Life did not turn out well for the great coxcomb:
...His present biographer, Ian Kelly, says that Brummell's was "a fractured personality, rebuilt in masquerade in the mirror of other people's expectations of him." This could apply to any of today's neurotic celebrities but Brummell differed from them in a most refreshing way: he never came to believe his own propaganda. Rather, he saw through his host of acolytes and sycophants and dismissed them with genial contempt. "It is folly that is the making of me," he told the Duchess of York, one of the few people he really liked. "If the world is so silly as to admire my absurdities, you and I may know better, but what does that signify?"
He was so elusive that posterity has never even been sure of his sexual orientation. Kelly disagrees with historians who claim he was gay or bisexual. The sudden quarrels that flared up between him and the Prince had a quality of bitchiness that suggests a tendril or two of subconscious homoeroticism, but it is generally agreed that the Prince was straight to a fault.
He was close to the bisexual Lord Byron but he was also ten years older, and Byron liked late-adolescent page boys (he made Lady Caroline Lamb dress as one).
He never married, and as far as is known, never fathered any illegitimate children as men of his class routinely did, but he died of syphilis, so if he was not gay he presumably caught it from a woman. Who? Where does an "emotionally unavailable heterosexual," as Kelly calls him, turn when he wants sex? To prostitutes, obviously, but Kelly thinks he also might have had affairs with the upper-class courtesans of the day, as well as adventurous older women like Georgiana, Duchess of Devonshire, an ancestress of the late Princess Diana.
I disagree. He probably resented sex because, like the perfectly groomed female fashion plate, he hated to get messed up. He could only let loose with women who didn't matter.
He was also a compulsive gambler, a virtual guarantee of a low sex drive. He would bet on anything, even the progress of George III's insanity. Despite his heavy losses he was safe from his creditors as long as he remained friends with the Prince, but his self-destructive streak caused a final break between them. One night at a ball, the Prince, who by now was Prince Regent and so overweight that he resembled a featherbed, greeted Lord Alvaney but ignored Brummell. "Alvaney," asked the Beau in a loud voice, "who's your fat friend?" His bitchy lese majesty ruined him. He escaped England one step ahead of his creditors and spent the last 25 years of his life in France.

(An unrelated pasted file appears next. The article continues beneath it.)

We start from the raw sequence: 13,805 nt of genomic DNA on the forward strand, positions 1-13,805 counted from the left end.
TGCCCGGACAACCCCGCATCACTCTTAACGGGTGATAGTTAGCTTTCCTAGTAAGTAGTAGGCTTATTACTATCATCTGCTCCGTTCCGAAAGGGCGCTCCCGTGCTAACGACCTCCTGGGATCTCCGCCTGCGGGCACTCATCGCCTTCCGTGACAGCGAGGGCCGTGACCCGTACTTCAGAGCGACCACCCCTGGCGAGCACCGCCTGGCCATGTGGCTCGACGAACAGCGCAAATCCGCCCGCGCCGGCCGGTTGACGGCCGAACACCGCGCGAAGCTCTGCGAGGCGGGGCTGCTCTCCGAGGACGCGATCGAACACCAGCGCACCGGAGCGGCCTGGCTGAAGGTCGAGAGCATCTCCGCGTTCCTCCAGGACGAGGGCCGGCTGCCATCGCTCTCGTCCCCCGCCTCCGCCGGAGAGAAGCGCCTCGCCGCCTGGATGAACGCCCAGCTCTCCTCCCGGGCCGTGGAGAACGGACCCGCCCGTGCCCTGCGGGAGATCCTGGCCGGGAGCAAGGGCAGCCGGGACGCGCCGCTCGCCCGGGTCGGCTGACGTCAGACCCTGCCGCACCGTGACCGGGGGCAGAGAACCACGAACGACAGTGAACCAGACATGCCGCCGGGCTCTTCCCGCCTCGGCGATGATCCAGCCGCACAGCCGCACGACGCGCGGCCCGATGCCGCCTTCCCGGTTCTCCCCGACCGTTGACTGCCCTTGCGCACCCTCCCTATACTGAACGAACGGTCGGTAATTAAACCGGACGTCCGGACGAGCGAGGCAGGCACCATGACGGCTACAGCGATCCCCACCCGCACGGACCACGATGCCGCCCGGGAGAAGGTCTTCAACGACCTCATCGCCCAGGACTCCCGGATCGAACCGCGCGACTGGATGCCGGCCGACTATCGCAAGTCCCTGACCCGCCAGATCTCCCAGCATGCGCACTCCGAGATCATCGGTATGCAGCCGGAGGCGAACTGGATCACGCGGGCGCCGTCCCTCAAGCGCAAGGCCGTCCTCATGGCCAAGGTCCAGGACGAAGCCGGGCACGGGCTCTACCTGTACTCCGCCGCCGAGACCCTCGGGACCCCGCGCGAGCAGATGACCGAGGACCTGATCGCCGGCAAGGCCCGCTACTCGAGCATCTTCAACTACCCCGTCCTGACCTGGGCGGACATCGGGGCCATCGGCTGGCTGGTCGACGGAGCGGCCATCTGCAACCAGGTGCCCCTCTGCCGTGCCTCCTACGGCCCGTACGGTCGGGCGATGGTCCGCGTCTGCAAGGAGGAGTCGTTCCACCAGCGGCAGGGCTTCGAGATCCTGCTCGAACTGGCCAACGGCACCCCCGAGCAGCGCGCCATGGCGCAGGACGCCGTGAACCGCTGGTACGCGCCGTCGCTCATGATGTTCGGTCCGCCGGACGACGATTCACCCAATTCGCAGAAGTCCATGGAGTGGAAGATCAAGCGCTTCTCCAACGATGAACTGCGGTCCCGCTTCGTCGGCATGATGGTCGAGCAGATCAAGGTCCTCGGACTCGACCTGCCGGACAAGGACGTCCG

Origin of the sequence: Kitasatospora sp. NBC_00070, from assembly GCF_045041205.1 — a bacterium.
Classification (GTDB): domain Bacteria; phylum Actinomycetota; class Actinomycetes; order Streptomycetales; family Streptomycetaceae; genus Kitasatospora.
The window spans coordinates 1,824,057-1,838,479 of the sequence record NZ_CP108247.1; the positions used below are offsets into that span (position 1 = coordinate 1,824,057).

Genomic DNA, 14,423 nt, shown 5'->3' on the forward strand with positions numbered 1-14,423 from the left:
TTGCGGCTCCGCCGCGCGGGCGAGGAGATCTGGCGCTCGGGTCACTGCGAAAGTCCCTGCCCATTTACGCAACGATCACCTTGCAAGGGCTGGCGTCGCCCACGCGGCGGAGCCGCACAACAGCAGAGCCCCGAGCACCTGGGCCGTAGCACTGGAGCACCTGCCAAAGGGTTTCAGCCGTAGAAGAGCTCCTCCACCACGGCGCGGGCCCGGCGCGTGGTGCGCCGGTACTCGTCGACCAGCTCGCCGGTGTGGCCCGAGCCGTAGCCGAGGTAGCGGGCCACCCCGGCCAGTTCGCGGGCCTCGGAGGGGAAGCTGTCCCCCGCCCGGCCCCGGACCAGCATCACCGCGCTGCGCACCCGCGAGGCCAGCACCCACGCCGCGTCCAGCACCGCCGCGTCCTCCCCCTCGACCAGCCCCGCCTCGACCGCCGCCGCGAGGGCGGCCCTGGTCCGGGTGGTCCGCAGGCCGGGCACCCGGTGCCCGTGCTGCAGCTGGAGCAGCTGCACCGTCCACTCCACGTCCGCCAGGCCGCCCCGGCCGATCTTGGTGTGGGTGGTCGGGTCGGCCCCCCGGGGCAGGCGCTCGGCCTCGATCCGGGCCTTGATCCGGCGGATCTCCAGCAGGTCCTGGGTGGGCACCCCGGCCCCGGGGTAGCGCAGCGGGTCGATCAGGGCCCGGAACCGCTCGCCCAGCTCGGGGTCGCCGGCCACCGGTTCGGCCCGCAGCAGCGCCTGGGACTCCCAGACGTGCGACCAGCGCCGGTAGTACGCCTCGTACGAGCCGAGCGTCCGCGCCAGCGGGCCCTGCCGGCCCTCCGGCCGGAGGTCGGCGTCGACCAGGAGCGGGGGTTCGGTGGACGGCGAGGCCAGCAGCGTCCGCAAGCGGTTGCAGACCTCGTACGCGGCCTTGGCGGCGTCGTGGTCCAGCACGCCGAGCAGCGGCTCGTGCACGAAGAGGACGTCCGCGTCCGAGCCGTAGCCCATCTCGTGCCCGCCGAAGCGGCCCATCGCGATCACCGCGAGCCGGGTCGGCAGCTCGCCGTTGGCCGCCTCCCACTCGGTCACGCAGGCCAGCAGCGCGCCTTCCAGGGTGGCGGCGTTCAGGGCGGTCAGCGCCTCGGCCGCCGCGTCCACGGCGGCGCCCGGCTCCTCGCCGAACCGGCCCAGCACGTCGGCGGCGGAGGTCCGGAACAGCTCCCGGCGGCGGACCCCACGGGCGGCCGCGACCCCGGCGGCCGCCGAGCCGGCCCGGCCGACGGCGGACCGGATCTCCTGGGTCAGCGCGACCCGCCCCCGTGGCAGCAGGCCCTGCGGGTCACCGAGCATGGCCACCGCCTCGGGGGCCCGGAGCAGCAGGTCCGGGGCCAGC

IAN KELLY HAS PRODUCED such an evocative portrait of a man and an age that we almost sneeze whenever Brummell takes snuff from the elegant little boxes he designed. His simple opening sentence -- "On June 7, 1778, a fair-haired boy was born in Downing Street, London" -- is as effective as Brummell's less-is-more sartorial taste, so that it sticks in the mind and infuses a tragic story with qualities of purity and pathos that shine through even in the passages describing his terrible death.
The syphilis attacked his muscles, causing stroke-like spasms that pulled his mouth permanently open; when he spooned up his soup it spilled back out again, until the manager of his little French hotel told him he was disgusting the other patrons and asked him not to use the dining room. His spinal nerves gave way, causing a stumbling, zigzag walk that people assumed was drunkenness. All his mucous membranes became ulcerated and his tongue swelled up and turned black.
The British Consul in Calais arranged for him to be placed in an insane asylum in Caen. Large tumors formed on his scrotum. He became incontinent and fouled his room so often that the staff, unable to bear touching him, hosed him down from a distance. And at the end, "the brain itself shrank away from the insides of the skull and granulated."
That the perfection of manly grace could come to this makes a superbly entertaining book one with a moral as well.
How utterly foul. Metrosexuals, consider yourselves warned.
Or, The Celebration of Unadorned Female in the Officer's Mess
Two recent inquires to Patum Peperium are the inspiration for this post:
Mr. P wrote: "How Catholicism fits in here I'm not quite sure." I take this remark as a hint that there is not enought "RC," and too much "B," in RCBA. It is a little harsh, considering some of the legitimate Art posted by the bloggers currently flying the RCBA banner, but the point is being made in Mr. P's usual clear way...